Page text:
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The essential arguments that Mark Minasi makes in The Software Conspiracy: Why Software Companies Put Out Faulty Products, How They Can Hurt You, and What You Can Do is that it's possible to write bug-free software, and that consumers should demand it. Instead, shrink-wrap software companies set their goal as "good enough" instead of "bug free." This is no longer a tolerable goal for mass-market products, and it will ultimately harm the software industry as well as end users.
Although Minasi doesn't even try to supply evidence for "conspiracy" (perhaps the book's title is something the publisher suggested), he does name names and produces smoking guns suggesting that many American software firms are getting away with slop and greed.
For example, the chapter "Software and the Law" documents subtle changes that companies such as Microsoft have slipped into their products' End User License Agreements (EULAs), the case histories of EULAs in American courts, and the dubious status of the claim that they "license" software rather than "sell" it. His trump question is: Why do companies refuse to publish EULAs on their web sites so that customers could know the terms before running the install program?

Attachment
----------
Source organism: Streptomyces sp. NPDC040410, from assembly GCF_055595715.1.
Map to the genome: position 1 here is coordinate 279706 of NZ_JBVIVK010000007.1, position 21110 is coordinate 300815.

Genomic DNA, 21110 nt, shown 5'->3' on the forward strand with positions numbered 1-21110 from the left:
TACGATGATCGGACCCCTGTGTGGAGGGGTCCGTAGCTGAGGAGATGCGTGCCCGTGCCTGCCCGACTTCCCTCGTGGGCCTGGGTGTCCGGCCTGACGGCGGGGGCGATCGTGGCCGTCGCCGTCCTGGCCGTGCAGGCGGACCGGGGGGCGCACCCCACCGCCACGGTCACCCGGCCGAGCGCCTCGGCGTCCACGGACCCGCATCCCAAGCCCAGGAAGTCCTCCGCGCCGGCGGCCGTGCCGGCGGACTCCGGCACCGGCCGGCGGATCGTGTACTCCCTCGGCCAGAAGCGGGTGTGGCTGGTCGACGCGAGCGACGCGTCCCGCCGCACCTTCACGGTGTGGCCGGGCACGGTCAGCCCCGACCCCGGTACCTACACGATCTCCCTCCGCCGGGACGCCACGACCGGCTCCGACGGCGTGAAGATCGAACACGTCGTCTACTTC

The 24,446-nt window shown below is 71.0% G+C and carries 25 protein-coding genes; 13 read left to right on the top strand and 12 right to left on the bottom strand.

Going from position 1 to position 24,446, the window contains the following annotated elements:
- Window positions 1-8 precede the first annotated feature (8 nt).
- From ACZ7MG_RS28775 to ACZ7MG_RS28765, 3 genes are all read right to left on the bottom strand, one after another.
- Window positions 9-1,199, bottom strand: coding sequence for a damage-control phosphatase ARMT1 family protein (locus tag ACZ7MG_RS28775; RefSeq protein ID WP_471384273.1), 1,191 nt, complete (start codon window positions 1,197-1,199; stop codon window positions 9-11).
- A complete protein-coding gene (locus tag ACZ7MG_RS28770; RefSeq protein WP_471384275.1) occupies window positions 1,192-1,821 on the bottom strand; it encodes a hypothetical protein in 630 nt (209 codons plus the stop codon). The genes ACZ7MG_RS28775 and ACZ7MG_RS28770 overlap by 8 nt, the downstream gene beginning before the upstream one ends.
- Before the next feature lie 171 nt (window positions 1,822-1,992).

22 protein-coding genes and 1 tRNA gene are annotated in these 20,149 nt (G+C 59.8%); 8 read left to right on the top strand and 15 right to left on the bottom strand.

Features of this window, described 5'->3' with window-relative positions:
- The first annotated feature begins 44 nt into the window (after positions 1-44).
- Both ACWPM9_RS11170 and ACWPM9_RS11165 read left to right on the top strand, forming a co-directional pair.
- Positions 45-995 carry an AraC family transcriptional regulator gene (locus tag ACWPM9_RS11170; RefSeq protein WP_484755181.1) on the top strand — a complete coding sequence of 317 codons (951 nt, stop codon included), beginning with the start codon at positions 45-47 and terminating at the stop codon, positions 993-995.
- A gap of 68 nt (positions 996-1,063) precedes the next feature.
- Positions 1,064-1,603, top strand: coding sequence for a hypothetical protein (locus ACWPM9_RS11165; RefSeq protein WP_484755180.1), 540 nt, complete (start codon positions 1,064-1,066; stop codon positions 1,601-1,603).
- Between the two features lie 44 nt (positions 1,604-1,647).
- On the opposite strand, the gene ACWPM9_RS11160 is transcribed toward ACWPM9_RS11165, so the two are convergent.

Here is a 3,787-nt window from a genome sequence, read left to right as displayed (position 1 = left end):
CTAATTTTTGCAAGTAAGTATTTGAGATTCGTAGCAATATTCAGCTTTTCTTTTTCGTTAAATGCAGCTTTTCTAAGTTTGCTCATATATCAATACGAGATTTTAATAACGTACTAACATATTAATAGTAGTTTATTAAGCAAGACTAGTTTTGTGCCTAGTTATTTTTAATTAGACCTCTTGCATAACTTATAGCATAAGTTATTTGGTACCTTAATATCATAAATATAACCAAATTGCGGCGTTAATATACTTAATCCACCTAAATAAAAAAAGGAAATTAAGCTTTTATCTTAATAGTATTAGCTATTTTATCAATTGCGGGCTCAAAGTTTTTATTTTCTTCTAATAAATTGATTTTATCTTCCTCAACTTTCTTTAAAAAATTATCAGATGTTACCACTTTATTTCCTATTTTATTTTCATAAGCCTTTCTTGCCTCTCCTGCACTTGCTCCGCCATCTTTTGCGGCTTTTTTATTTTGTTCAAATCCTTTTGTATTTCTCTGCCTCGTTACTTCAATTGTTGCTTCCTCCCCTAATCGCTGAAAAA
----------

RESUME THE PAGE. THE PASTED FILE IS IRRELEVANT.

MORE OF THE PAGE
As common sense as Minasi's argument is, it remains that there are at least three errors in the book:
- That the word "algorithm" is derived not from Al-Khwarezmi's usual appellation, meaning "man from the land of Khwarezm," but from some nickname that means "man from the town of Khiva".
- That Microsoft "built" MS-DOS (the most generous word possible would be "adapted").
- That the Y2K bug was in large part due to use of a two-digit ("99") year for space saving, which is dubious since any Cobol programmer would know how to save more than that by using a binary, rather than an (ASCII), display format for dates.
While trivial errors such as these usually would not affect a book's argument, this is an exception. Why? Because these errors make me wonder about the claim that we should be able to write bug-free software within the real world's constraints of time, money, or boredom. If Minasi, who is obviously conscientious and experienced, can't write bug-free books, why would we expect higher standards from programmers?
— Electronic Review of Computer Books